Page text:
Project Details


Unprecedented rate of urbanization constitutes substantial risks to the resilience of cities, with public health and welfare being the most critical concern. This includes the emergence of (non-)communicable disease epidemics due to environment contamination and lifestyle factors. To increase the sustainability of cities, there is a critical need for an early warning system (EWS) for public & environmental health diagnostics that operates on a large scale and in real time. Rapid urbanisation and the young, growing population of Africa are also linked with rapid digitisation and an unprecedented up-take of new technology. This presents a unique opportunity for the development of a digital technology-based, comprehensive and real time EWS that is attuned to public and environmental health risks in rapidly changing Africa. We propose to build a network aiming to develop a public & environmental health diagnostics and hazard forecasting platform in Africa via urban environment fingerprinting underpinned by digital innovation.

EDGE-I will develop a conceptual model (and a prototype in EDGE-II) of an environment fingerprinting platform for hazard forecasting and EWS using DIGITAL INNOVATION and state-of-the-art bioanalytical, socioeconomic, statistical & modelling tools. The digital innovation will be focused on the use of Internet of Things (IoT) enabled sensors and cloud computing as a plat-form for capturing, storing, processing, and presenting a wide range of environmental measures to a broad group of stakeholders.

EDGE will focus on two key thematic areas of critical importance to rapidly growing and urbanising Africa:
(1) Water, sanitation & public health: as a vector for infectious disease spread and environmental AMR.
(2) Urbanization & pollution: as a vector for environmental degradation and non-communicable disease.

EDGE postulates that the measurement of endo- and exogenous environment & human derived residues continuously and anonymously pooled by the receiving environment (sewage, rivers, soils and air), can provide near real-time dynamic information about the quantity and type of physical, biological or chemical stressor to which the surveyed system is exposed, and can profile the effects of this exposure. It can therefore provide anonymised, comprehensive and objective information on the health status of urban dwellers and surrounding environments in real time, as urban environment continuously pools anonymous urine, wastewater and runoff samples from thousands of urban dwellings.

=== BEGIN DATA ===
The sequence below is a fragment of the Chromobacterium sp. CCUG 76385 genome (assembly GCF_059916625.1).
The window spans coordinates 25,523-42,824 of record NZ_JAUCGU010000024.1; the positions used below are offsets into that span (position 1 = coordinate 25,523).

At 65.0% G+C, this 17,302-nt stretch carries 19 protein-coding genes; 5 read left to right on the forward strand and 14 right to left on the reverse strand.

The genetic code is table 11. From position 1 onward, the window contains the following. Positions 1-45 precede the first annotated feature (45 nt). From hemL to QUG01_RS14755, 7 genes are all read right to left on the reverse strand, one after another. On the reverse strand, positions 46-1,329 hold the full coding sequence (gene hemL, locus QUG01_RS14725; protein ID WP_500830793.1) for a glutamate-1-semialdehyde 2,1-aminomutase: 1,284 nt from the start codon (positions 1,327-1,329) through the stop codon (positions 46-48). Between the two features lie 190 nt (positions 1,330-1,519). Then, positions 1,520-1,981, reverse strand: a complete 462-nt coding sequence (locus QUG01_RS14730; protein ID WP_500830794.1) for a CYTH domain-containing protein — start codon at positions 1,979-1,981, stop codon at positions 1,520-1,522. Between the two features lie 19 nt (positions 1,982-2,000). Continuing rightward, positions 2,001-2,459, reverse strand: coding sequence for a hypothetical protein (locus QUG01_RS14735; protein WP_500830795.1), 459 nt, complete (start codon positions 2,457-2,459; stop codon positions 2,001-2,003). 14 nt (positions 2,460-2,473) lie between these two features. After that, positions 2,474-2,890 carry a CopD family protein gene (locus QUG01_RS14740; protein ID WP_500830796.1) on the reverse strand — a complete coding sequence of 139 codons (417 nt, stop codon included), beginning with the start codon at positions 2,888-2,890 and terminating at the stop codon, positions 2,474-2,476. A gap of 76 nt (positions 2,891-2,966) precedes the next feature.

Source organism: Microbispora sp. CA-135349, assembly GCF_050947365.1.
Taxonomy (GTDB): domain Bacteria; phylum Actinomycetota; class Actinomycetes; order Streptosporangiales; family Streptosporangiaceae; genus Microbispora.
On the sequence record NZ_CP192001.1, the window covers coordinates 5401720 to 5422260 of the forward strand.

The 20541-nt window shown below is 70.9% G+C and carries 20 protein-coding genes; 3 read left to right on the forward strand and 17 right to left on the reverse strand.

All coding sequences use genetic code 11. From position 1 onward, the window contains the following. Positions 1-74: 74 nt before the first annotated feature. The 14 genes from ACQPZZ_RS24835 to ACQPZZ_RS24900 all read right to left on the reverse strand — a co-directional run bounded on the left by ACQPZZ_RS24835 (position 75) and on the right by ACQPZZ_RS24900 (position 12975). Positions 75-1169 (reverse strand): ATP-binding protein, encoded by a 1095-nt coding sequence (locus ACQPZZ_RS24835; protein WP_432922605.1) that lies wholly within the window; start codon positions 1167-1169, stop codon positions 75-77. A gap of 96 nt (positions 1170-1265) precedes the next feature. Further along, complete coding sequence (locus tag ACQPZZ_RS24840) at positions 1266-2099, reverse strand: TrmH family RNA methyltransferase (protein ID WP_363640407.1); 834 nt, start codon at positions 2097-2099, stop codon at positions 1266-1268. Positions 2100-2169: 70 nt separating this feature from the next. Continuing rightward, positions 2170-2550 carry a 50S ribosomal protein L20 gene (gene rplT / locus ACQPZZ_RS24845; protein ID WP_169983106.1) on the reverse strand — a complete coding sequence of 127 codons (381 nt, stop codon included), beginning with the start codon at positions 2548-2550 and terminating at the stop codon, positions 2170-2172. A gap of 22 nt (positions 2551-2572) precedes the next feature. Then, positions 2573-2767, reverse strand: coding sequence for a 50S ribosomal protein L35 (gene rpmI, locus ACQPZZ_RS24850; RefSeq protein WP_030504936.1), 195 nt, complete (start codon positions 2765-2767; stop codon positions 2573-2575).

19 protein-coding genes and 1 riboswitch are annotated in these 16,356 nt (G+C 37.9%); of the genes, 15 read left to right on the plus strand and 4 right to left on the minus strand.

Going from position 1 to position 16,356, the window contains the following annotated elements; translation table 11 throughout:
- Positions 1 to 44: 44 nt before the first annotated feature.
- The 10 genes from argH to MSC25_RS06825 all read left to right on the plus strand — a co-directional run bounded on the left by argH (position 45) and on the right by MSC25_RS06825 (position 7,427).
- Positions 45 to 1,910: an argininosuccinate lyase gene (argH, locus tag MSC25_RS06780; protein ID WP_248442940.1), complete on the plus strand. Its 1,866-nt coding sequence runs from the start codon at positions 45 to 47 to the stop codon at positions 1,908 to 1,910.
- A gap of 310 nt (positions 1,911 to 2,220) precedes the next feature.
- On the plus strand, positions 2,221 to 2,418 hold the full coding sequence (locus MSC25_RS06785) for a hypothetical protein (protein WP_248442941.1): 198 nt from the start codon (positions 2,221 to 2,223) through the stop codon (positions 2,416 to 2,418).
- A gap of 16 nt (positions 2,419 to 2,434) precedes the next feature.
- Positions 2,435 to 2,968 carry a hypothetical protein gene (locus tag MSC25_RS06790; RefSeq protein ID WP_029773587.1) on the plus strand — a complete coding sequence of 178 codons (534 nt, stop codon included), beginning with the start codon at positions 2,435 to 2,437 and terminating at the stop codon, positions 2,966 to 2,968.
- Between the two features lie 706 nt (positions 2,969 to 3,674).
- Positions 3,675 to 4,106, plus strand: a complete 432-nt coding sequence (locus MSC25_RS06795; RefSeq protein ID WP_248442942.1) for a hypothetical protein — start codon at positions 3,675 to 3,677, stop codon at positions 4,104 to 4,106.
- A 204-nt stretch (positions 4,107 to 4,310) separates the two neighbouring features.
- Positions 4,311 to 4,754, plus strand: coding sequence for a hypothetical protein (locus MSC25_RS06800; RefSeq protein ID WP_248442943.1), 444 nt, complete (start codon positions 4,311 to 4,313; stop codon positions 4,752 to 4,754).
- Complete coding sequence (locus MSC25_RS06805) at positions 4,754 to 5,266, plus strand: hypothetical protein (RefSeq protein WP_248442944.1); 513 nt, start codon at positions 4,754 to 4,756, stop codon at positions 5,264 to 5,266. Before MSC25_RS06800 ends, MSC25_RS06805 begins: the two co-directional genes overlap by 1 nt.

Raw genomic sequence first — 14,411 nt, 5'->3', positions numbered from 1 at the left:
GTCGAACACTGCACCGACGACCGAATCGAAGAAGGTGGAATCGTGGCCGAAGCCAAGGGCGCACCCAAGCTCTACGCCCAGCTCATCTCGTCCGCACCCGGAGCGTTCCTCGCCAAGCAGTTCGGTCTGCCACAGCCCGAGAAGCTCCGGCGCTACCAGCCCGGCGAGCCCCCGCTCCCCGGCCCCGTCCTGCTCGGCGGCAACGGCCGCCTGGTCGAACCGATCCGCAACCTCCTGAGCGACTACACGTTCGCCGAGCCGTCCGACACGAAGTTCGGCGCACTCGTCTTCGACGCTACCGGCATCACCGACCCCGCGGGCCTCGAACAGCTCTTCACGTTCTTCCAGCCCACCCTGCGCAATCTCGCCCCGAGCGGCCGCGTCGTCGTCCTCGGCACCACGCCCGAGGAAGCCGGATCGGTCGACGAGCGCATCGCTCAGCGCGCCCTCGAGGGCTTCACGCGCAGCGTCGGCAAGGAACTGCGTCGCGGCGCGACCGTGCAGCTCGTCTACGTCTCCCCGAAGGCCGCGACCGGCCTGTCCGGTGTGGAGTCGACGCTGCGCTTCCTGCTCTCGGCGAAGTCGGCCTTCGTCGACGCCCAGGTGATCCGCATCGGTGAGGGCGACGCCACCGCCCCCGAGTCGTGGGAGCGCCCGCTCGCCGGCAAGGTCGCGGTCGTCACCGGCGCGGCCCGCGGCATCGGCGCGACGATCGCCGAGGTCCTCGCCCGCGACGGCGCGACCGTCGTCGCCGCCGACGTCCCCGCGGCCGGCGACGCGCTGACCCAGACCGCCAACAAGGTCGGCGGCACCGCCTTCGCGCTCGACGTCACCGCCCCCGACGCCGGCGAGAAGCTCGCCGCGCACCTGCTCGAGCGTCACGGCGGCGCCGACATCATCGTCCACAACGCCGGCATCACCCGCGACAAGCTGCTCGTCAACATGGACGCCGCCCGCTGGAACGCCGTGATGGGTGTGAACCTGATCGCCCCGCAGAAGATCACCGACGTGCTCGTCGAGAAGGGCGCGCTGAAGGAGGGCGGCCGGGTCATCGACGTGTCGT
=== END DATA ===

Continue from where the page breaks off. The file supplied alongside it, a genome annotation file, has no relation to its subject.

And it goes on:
EDGE-I will focus on building a concept of a prototype of EWS in two geographically and socioeconomically contrasting areas in Africa: Lagos (Nigeria), Cape Town (South Africa). The young and growing population of Africa that is rapidly up-taking digital innovation provides a unique opportunity for building a system underpinned by digital channels to provide long and lasting impacts. To achieve above EDGE-I will:
1 Develop a transdisciplinary and cross-sectoral network focussed on building EWS in Africa
2 Develop a conceptual model of an EWS in Afri-ca underpinned by digital innovation in techno-logical solutions and Citizen Science
3 Engage with stakeholders: from citizens, through government to digital tech industry
EDGE-I will catalyse the development of a large-scale research programme (EDGE-II).
Effective start/end date1/05/2031/10/21


  • Engineering and Physical Sciences Research Council
  • Engineering and Physical Sciences Research Council
  • Engineering and Physical Sciences Research Council
  • Engineering and Physical Sciences Research Council
  • Engineering and Physical Sciences Research Council
  • Engineering and Physical Sciences Research Council
  • Engineering and Physical Sciences Research Council


Explore the research topics touched on by this project. These labels are generated based on the underlying awards/grants. Together they form a unique fingerprint.
  • Wastewater-Based Epidemiology: Global Collaborative to Maximize Contributions in the Fight against COVID-19

    Bivins, A., North, D., Ahmad, A., Ahmed, W., Alm, E., Been, F., Bhattacharya, P., Bijlsma, L., Boehm, A. B., Brown, J., Buttiglieri, G., Calabro, V., Carducci, A., Castiglioni, S., Cetecioglu Gurol, Z., Chakraborty, S., Costa, F., Curcio, S., De Los Reyes, F. L., Delgado Vela, J. & 40 others, Farkas, K., Fernandez-Casi, X., Gerba, C., Gerrity, D., Girones, R., Gonzalez, R., Haramoto, E., Harris, A., Holden, P. A., Islam, M. T., Jones, D. L., Kasprzyk-Hordern, B., Kitajima, M., Kotlarz, N., Kumar, M., Kuroda, K., La Rosa, G., Malpei, F., Mautus, M., McLellan, S. L., Medema, G., Meschke, J. S., Mueller, J., Newton, R. J., Nilsson, D., Noble, R. T., Van Nuijs, A., Peccia, J., Perkins, T. A., Pickering, A. J., Rose, J., Sanchez, G., Smith, A., Stadler, L., Stauber, C., Thomas, K., Van Der Voorn, T., Wigginton, K., Zhu, K. & Bibby, K., 7 Jul 2020, In: Environmental Science and Technology. 54, 13, p. 7754-7757 4 p.

    Research output: Contribution to journalComment/debatepeer-review

    70 Citations (SciVal)